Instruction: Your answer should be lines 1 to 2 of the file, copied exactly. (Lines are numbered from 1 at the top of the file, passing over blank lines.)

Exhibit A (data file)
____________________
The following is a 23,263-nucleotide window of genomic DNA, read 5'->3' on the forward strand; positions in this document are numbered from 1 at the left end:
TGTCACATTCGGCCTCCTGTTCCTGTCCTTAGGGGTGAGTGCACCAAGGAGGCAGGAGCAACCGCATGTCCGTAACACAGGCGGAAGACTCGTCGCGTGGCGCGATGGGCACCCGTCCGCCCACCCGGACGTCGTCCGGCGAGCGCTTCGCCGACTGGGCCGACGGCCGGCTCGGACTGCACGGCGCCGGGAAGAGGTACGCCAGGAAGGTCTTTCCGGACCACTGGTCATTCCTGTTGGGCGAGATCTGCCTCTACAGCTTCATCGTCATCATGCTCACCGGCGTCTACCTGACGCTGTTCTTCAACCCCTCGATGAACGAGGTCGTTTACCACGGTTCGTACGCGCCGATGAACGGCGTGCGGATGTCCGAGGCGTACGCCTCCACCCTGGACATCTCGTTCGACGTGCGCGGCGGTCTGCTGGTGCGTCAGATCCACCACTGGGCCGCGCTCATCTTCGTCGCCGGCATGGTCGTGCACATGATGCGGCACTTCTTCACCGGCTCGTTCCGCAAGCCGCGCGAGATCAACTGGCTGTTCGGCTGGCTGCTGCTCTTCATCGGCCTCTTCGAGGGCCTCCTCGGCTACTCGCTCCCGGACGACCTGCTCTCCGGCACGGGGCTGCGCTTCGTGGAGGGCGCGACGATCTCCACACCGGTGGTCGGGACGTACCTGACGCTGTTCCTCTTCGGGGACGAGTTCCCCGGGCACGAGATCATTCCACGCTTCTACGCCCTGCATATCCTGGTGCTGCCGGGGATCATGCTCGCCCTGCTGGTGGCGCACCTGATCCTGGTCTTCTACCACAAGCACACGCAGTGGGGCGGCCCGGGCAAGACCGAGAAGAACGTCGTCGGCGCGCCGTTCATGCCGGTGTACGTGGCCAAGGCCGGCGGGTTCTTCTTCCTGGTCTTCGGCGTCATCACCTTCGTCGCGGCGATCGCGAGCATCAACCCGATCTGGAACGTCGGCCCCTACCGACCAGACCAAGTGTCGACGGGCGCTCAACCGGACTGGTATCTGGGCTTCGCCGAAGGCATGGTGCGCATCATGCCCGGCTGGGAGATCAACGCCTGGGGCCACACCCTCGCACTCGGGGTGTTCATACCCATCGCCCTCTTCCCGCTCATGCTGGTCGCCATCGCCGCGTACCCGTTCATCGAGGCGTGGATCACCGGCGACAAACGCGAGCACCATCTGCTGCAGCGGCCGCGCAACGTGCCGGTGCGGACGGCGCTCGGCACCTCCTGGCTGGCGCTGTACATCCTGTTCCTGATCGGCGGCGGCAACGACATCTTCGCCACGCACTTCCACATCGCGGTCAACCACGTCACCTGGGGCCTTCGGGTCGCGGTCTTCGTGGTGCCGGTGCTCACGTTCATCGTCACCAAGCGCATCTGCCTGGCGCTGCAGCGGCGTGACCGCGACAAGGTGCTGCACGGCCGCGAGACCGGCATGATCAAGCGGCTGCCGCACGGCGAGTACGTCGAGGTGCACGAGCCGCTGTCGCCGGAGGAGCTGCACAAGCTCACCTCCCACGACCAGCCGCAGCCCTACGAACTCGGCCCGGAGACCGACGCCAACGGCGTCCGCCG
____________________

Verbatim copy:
The following is a 23,263-nucleotide window of genomic DNA, read 5'->3' on the forward strand; positions in this document are numbered from 1 at the left end:
TGTCACATTCGGCCTCCTGTTCCTGTCCTTAGGGGTGAGTGCACCAAGGAGGCAGGAGCAACCGCATGTCCGTAACACAGGCGGAAGACTCGTCGCGTGGCGCGATGGGCACCCGTCCGCCCACCCGGACGTCGTCCGGCGAGCGCTTCGCCGACTGGGCCGACGGCCGGCTCGGACTGCACGGCGCCGGGAAGAGGTACGCCAGGAAGGTCTTTCCGGACCACTGGTCATTCCTGTTGGGCGAGATCTGCCTCTACAGCTTCATCGTCATCATGCTCACCGGCGTCTACCTGACGCTGTTCTTCAACCCCTCGATGAACGAGGTCGTTTACCACGGTTCGTACGCGCCGATGAACGGCGTGCGGATGTCCGAGGCGTACGCCTCCACCCTGGACATCTCGTTCGACGTGCGCGGCGGTCTGCTGGTGCGTCAGATCCACCACTGGGCCGCGCTCATCTTCGTCGCCGGCATGGTCGTGCACATGATGCGGCACTTCTTCACCGGCTCGTTCCGCAAGCCGCGCGAGATCAACTGGCTGTTCGGCTGGCTGCTGCTCTTCATCGGCCTCTTCGAGGGCCTCCTCGGCTACTCGCTCCCGGACGACCTGCTCTCCGGCACGGGGCTGCGCTTCGTGGAGGGCGCGACGATCTCCACACCGGTGGTCGGGACGTACCTGACGCTGTTCCTCTTCGGGGACGAGTTCCCCGGGCACGAGATCATTCCACGCTTCTACGCCCTGCATATCCTGGTGCTGCCGGGGATCATGCTCGCCCTGCTGGTGGCGCACCTGATCCTGGTCTTCTACCACAAGCACACGCAGTGGGGCGGCCCGGGCAAGACCGAGAAGAACGTCGTCGGCGCGCCGTTCATGCCGGTGTACGTGGCCAAGGCCGGCGGGTTCTTCTTCCTGGTCTTCGGCGTCATCACCTTCGTCGCGGCGATCGCGAGCATCAACCCGATCTGGAACGTCGGCCCCTACCGACCAGACCAAGTGTCGACGGGCGCTCAACCGGACTGGTATCTGGGCTTCGCCGAAGGCATGGTGCGCATCATGCCCGGCTGGGAGATCAACGCCTGGGGCCACACCCTCGCACTCGGGGTGTTCATACCCATCGCCCTCTTCCCGCTCATGCTGGTCGCCATCGCCGCGTACCCGTTCATCGAGGCGTGGATCACCGGCGACAAACGCGAGCACCATCTGCTGCAGCGGCCGCGCAACGTGCCGGTGCGGACGGCGCTCGGCACCTCCTGGCTGGCGCTGTACATCCTGTTCCTGATCGGCGGCGGCAACGACATCTTCGCCACGCACTTCCACATCGCGGTCAACCACGTCACCTGGGGCCTTCGGGTCGCGGTCTTCGTGGTGCCGGTGCTCACGTTCATCGTCACCAAGCGCATCTGCCTGGCGCTGCAGCGGCGTGACCGCGACAAGGTGCTGCACGGCCGCGAGACCGGCATGATCAAGCGGCTGCCGCACGGCGAGTACGTCGAGGTGCACGAGCCGCTGTCGCCGGAGGAGCTGCACAAGCTCACCTCCCACGACCAGCCGCAGCCCTACGAACTCGGCCCGGAGACCGACGCCAACGGCGTCCGCCG